By Ralph R. Smith – December 12, 2019
The Equal Employment Opportunity Commission (EEOC) has issued a Notice of Proposed Rulemaking clarifying official time provisions for federal employees working in an official capacity for a union.
What Is Official Time?
“Official time” has been the source of a number of issues in the federal labor relations program for some time. Official time is the term used to describe a policy of paying the full salary and benefits of a federal employee when the employee is working on behalf of a union.
The proposed EEOC rule concerns the policy of providing official time for a federal employee working as a union representative representing a federal employee when an employee is filing an equal employment opportunity complaint against an agency.
Rescinding Grant of Official Time
Under the EEOC’s proposed rule, EEOC is clarifying its policy that official time does not apply to representatives working in an official capacity in a union that is the exclusive representative of federal employees. EEOC states it is doing this as it believes the labor relations statute articulates the best policy for determining if someone receives official time when they act for a labor organization. EEOC writes in its public notice that it does not want its regulations to undermine this approach.
Currently, both the employee filing an EEO complaint and the employee’s representative, if they are employees of the same agency, are able to have reasonable official time during their involvement in the EEO complaint process.
The current EEOC regulation was taken from the Civil Service Commission (CSC) requirements. At the time this was done, Congress had not passed the Federal Service Labor-Management Relations Statute. The labor relations statute was passed in 1978.
The labor relations statute put into law the ability for a federal employee acting on behalf of a labor organization to receive official time, in some instances as a right, and in many instances as the result of an agreement between the agency and the union.
In its proposed rule, EEOC states that official time for union representatives did not exist in a statute until 1978 and there was no reason for the CSC’s original EEO procedures to address union official time when the regulation was published in 1972.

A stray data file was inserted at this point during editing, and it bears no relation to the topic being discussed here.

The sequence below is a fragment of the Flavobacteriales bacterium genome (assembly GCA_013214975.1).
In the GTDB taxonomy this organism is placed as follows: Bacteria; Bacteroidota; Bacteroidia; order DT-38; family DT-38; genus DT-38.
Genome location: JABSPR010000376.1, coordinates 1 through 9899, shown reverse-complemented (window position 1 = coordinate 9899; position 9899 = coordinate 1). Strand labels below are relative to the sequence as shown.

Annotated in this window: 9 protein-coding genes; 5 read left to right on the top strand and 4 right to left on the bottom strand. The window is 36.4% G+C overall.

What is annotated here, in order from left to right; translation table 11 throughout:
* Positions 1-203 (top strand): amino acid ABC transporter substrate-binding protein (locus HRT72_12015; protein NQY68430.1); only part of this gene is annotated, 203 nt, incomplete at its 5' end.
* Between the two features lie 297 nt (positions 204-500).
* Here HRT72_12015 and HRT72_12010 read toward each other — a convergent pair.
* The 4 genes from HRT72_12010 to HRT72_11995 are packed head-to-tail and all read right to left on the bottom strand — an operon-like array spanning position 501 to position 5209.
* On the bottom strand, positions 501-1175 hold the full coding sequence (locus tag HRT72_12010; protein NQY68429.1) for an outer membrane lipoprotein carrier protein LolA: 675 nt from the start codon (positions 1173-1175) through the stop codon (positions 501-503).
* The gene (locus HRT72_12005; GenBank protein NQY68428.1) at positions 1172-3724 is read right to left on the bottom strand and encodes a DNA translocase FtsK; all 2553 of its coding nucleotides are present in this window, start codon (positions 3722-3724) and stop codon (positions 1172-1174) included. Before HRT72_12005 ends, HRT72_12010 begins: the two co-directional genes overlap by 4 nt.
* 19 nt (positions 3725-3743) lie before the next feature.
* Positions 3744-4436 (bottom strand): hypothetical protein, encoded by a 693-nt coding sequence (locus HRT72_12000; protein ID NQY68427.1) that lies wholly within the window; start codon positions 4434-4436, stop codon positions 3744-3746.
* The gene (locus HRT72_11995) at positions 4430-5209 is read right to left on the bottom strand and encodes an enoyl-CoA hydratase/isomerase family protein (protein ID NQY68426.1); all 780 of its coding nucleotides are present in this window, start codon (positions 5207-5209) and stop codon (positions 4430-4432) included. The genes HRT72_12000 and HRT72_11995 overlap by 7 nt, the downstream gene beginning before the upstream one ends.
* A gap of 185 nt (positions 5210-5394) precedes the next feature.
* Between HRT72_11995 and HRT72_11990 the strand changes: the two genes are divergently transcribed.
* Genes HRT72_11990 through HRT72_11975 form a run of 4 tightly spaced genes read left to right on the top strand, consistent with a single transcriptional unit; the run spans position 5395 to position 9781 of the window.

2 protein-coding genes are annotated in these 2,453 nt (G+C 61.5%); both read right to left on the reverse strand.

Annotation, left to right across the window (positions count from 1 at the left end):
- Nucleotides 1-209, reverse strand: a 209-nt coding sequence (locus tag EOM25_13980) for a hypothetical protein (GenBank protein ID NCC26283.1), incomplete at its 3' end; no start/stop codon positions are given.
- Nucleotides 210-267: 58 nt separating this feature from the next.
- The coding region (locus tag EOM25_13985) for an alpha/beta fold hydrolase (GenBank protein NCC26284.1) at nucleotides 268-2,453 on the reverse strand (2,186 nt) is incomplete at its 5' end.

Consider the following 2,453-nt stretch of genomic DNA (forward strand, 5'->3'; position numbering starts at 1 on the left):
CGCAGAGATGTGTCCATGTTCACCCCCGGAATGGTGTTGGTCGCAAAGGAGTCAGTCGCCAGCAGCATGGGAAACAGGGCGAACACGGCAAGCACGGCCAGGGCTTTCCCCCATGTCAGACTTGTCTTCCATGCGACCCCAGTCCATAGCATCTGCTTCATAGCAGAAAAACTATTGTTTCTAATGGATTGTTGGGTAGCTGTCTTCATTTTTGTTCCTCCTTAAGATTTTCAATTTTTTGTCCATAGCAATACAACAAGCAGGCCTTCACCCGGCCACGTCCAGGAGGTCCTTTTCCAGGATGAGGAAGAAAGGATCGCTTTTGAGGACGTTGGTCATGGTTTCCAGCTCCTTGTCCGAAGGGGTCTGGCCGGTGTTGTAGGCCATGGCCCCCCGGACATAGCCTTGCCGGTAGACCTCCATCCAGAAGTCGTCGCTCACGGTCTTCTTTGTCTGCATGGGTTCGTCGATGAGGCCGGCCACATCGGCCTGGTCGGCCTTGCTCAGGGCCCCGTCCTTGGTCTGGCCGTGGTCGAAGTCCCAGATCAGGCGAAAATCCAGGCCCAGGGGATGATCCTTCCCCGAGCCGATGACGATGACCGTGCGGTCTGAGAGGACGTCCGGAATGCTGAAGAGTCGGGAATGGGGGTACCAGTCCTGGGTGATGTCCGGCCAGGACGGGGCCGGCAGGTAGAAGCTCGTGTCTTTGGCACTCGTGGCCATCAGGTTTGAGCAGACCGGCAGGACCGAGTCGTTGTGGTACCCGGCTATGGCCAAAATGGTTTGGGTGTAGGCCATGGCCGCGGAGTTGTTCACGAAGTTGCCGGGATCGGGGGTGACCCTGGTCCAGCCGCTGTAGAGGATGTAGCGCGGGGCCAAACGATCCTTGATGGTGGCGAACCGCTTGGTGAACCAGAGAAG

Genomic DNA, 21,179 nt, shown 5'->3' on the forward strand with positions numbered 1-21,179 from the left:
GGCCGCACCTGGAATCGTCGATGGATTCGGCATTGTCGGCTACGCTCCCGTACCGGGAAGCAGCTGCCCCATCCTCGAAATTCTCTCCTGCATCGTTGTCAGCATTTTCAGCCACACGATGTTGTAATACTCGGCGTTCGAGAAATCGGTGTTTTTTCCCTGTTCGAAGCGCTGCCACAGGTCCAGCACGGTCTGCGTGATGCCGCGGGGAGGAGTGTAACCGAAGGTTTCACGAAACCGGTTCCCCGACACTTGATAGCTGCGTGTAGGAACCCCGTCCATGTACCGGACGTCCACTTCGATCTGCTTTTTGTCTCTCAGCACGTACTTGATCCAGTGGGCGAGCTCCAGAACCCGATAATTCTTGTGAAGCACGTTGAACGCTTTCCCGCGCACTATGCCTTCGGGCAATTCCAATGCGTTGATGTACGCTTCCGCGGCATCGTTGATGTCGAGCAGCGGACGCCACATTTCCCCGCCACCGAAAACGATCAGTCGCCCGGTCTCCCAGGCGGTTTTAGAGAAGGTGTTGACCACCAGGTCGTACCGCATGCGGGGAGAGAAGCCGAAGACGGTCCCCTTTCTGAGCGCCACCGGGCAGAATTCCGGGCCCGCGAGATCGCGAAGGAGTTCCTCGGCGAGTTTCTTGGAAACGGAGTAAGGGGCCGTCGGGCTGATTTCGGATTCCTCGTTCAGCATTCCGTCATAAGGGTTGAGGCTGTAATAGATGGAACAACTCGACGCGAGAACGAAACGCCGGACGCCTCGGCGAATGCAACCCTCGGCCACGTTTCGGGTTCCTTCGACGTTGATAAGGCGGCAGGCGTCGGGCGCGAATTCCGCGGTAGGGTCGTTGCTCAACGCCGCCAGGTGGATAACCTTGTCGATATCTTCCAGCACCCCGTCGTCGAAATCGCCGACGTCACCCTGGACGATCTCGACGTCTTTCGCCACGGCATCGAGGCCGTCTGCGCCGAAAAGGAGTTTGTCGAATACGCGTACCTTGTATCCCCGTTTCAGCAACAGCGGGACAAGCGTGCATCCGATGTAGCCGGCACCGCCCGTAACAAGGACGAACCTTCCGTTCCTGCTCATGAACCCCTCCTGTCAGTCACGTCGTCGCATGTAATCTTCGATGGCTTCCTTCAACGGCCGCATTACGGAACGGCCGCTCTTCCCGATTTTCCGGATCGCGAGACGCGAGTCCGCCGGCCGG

In subsequent modifications of the EEO procedures, the Commission did not expressly address the availability of “reasonable” official time to union officials or how the EEOC’s official time regulation for EEO proceedings interacts with the labor relations statute.
The proposed EEOC rule would exclude union representatives from an automatic grant of reasonable official time for EEO proceedings. EEOC writes that the best policy approach on this issue is to leave the determination of whether a union official receives official time to the provisions of the labor relations statute.
Response of Unions
As would be expected, federal employee unions do not like the proposed rule.
Under the labor relations statute, if the proposed rule goes into effect, a union would have to negotiate with the agency in order to receive official time for a union to have its representative paid by the federal government when representing an employee in an EEO complaint.
The change proposed by EEOC would place the onus on a union to negotiate in order to receive pay and benefits for its representatives who are federal employees. This means that some agencies would not agree to expand the amount of official time available to the union. Or, if the agency agrees to such a proposal, a union may have to give up something in the negotiations to obtain more time.
In a press release, the American Federation of Government Employees wrote the proposed change “would make it harder for federal employees to successfully challenge workplace discrimination complaints….”
That is probably true in some cases as the employee may have to obtain another representative or represent himself in pursuing the complaint.
Other Official Time Restrictions
The EEOC proposal is consistent with the Trump administration’s policy of cutting back on the amount of money paid by agencies to employees to represent a union on certain issues. Three Executive Orders issued by President Trump that address similar issues, including the use of official time, have survived court review and are now being enforced by agencies.
The reaction of unions to these Executive Orders has been similar to their reaction to the new EEOC proposal. The impact of the new rule and the Executive Orders will be to put financial pressure on unions as the federal government would be paying fewer federal employees when working as a union representative instead of working on their job duties as a federal employee.
Handbook F-21, Section 251 Meeting Time and Exhibit 251.22